The best conversationalists are the ones who do most of their talking, by asking questions.
Before we begin, I want you to remember 3 Rules.
- People like to talk about themselves, just as much as they are protective about themselves. A person chooses between the two depending on how comfortable he/she feels in the moment.
- Giving respect- real respect -is a reflection of your individual identity. People pick up on it and respond to it, in accordance.
- Only 7 percent of communication is verbal. The remaining 93 percent is non-verbal; body language is 55%, tone of your voice is 38%.
Now let’s introduce some context!
You’re at a social event or a business expo. And the reason you’re there is to meet people, create a network and build relationships that can be beneficial in the future.
There are a few people you want to meet, but you don’t know what to say or do. You’re thinking too much and it’s starting to affect your confidence. Or, you want to meet someone important, but the only way you can do that is by getting someone less important (within the important person’s circle) to introduce you.
Either way, you need to introduce yourself, establish a connection, communicate your need, end the conversation and then move on to the next person. The quicker you can do this, the more people you can meet, and more people are ready to meet you, later.
THE FIRST 3 MINUTES
- The Walk: Back straight, arms and shoulders relaxed, smile and walk towards, let’s call him/her person ‘x’, at a steady pace. Make sure they see you coming, so that they are mentally prepared to receive you (someone new).
- “Hello, My Name is..” Look them in the eye as you introduce your self (name, place, organization, etc.) extend you’re hand to shake theirs’. Give them an open smile – don’t be afraid to flash a little bit of your teeth. Sub-consciously you’re communicating ‘you got nothing to hide’. And yes, they do pick up on it. This instantly causes them to relax and helps you establish trust before even starting the conversation.
- Their Response: 99.9% of the time they are going to reciprocate your actions and respond to your introduction. In the unlikely event that they don’t – encourage them for a response. Slightly lean in (to show interest) and with the same smile ask them politely, “Sorry, I didn’t get your name” or “your name is”. This is you, verbally and non-verbally, assuring them that you’re interested in getting to know them.
Establishing a Connection
- What do you want: You are there to network. You’re talking to person ‘x’ because you perceive some sort of value in knowing that person. Isn’t it fair that person ‘x’ would want the same from you? Which is why, after the introduction and the response, you immediately turn the conversation and MAKE IT ABOUT ‘PERSON X’ (make it about them).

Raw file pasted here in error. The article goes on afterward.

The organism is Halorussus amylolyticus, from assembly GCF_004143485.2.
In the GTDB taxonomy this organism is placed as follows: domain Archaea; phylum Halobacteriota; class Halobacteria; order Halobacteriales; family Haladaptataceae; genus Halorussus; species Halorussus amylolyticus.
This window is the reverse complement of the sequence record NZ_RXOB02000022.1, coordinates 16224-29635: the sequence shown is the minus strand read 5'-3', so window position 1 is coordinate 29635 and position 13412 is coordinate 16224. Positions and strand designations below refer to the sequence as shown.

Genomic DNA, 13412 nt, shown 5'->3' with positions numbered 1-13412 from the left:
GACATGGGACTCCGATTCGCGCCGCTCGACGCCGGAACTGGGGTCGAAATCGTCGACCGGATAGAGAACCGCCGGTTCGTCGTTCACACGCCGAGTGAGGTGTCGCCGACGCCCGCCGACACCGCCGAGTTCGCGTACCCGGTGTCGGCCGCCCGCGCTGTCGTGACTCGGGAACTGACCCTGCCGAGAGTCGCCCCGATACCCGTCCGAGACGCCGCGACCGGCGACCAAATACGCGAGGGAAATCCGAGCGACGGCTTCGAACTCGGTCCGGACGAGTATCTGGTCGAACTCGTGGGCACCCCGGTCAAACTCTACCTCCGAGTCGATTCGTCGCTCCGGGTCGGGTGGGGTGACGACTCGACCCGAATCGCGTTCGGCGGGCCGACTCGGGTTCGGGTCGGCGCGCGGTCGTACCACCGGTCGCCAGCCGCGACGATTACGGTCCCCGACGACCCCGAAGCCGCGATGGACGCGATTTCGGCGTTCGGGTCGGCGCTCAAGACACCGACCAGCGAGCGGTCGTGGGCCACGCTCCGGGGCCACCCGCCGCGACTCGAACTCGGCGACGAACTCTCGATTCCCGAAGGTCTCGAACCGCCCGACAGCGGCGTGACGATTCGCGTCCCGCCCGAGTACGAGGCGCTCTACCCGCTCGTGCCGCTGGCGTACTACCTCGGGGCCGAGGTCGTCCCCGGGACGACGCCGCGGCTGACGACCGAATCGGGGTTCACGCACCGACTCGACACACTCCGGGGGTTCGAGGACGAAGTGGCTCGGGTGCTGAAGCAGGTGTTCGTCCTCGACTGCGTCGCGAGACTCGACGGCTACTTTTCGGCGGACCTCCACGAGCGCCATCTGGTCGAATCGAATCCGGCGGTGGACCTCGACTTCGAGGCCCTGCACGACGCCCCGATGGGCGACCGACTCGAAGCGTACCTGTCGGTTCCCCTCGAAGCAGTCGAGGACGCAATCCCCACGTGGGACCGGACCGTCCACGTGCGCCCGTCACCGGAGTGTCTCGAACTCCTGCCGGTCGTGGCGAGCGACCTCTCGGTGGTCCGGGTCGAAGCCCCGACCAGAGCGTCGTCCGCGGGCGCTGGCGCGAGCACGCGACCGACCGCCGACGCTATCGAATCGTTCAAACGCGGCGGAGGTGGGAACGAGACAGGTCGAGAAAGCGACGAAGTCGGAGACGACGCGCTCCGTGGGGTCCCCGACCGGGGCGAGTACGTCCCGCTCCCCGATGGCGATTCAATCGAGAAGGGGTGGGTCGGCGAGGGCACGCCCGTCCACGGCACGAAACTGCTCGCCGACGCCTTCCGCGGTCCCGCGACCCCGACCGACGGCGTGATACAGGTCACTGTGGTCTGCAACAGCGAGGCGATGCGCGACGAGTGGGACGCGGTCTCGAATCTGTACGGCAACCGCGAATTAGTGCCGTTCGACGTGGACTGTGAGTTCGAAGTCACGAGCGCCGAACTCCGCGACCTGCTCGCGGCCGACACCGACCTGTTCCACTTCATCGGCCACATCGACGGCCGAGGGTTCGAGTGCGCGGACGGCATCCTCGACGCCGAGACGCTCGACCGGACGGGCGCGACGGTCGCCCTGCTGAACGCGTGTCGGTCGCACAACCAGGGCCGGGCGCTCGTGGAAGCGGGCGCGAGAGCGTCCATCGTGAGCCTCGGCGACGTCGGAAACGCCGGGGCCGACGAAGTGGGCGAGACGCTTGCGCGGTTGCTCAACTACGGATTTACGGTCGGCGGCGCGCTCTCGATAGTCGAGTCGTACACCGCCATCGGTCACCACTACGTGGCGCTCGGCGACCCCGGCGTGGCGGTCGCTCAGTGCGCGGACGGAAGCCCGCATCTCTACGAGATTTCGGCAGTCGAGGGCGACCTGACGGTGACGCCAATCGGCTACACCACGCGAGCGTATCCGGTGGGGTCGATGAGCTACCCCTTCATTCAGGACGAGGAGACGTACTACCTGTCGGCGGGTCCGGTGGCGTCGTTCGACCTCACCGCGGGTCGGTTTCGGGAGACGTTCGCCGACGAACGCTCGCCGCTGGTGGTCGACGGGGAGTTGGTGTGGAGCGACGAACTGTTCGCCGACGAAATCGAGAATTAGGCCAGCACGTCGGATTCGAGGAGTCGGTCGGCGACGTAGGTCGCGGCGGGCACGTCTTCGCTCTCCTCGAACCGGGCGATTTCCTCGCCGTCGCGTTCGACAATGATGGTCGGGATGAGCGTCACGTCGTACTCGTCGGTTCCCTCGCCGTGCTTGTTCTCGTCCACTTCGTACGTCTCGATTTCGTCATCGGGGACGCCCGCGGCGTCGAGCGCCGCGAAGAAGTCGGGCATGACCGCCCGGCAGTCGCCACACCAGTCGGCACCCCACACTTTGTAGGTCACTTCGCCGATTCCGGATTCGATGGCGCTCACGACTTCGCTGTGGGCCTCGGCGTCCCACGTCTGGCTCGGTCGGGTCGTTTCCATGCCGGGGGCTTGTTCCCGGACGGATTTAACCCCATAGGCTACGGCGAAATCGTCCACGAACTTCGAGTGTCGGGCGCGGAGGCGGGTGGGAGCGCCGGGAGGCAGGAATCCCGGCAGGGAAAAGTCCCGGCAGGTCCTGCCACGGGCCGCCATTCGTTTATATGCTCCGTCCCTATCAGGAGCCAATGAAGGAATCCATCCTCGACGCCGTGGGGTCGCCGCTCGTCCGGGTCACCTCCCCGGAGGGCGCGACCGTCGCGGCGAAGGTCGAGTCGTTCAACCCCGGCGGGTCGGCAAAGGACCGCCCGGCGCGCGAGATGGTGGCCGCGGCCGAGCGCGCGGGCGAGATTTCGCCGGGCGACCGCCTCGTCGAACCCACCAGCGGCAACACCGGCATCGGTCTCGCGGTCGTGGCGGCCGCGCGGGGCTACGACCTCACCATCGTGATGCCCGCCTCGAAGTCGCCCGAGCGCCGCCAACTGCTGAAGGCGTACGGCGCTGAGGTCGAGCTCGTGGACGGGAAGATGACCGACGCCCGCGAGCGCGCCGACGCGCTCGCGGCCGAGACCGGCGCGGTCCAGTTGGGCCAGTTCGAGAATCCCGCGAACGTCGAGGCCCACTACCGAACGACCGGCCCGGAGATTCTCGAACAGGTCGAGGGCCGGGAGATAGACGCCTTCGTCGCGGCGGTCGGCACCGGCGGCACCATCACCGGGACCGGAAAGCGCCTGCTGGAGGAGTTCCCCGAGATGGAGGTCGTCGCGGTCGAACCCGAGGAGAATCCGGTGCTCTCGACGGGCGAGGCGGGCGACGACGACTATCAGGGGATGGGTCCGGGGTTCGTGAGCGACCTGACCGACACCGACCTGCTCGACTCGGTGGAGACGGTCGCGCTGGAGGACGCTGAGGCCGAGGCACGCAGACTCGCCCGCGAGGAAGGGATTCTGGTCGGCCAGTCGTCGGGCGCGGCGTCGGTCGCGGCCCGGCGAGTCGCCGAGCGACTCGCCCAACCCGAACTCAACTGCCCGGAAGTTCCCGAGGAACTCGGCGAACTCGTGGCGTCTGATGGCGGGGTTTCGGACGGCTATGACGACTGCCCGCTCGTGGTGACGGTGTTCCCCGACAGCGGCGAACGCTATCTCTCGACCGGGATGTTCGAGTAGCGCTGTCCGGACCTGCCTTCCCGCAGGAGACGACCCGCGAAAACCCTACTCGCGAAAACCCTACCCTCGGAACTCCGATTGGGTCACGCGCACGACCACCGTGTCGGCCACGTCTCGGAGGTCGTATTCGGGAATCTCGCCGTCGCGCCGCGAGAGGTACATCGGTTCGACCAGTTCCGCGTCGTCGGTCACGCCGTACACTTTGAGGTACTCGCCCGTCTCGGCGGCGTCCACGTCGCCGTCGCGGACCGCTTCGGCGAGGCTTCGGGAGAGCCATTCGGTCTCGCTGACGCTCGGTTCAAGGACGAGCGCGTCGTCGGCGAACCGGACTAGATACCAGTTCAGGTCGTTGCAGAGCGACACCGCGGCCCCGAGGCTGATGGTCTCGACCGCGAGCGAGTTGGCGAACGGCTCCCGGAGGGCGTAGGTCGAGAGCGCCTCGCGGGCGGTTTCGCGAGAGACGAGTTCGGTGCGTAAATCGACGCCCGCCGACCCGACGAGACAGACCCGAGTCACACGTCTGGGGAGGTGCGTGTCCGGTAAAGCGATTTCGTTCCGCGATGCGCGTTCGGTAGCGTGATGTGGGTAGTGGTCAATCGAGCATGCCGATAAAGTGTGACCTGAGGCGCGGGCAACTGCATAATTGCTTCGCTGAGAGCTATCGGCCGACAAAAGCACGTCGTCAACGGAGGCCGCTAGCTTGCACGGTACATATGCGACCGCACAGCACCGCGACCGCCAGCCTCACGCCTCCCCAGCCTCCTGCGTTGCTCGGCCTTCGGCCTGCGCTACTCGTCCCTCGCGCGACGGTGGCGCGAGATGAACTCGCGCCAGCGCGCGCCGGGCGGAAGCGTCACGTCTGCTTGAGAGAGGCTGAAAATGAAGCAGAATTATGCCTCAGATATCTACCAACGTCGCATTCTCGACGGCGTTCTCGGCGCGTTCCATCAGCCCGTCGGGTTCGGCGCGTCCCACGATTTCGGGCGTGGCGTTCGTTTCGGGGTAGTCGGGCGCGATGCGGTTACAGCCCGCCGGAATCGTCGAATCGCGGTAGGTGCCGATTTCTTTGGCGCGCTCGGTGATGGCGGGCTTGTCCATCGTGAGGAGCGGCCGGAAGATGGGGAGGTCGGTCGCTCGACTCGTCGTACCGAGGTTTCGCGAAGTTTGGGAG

E.g. “I couldn’t help notice the watch you were wearing. It really caught my eye, can you tell me where did you purchase it from? I know someone who’d like that design very much.” Sounds trivial, innocent and inquisitive. On the other hand, you’ve paid person ‘x’ a compliment without being too direct about it. You’ve appreciated his/her taste (which is something unique to his/her identity), causing him/her to immediately take interest in you. You’ve given him/her respect by taking the time to introduce your self. And you’ve clearly told them why you are there, and what do you want. (Refer to rule 1 & 2 mentioned at the top).
“Does it always have to be a compliment?”
Not really. The whole point of this is to create rapport. You can’t do that without showcasing a genuine interest for the other person. You can look them up online, find common interests, talk about something remarkable you heard about them, talk about a common friend. Make small talk, but don’t lose focus – The IDEA IS TO SHOWCASE (PERSONAL) INTEREST!
“It almost sounds like manipulation. Why can’t I just get straight to the point?”
It really is not. You’re looking at person ‘x’ more than as a valuable link in your network. You’re taking the time to know him/her, by striking up a personal and friendly conversation. Now, there is nothing wrong in telling person ‘x’ you’re there to ‘connect’ or whatever the real reason is. In fact plenty of people would choose to go that route. But that would leave no room for any kind of personal conversation, and could very well lead to an early ‘strike-out’.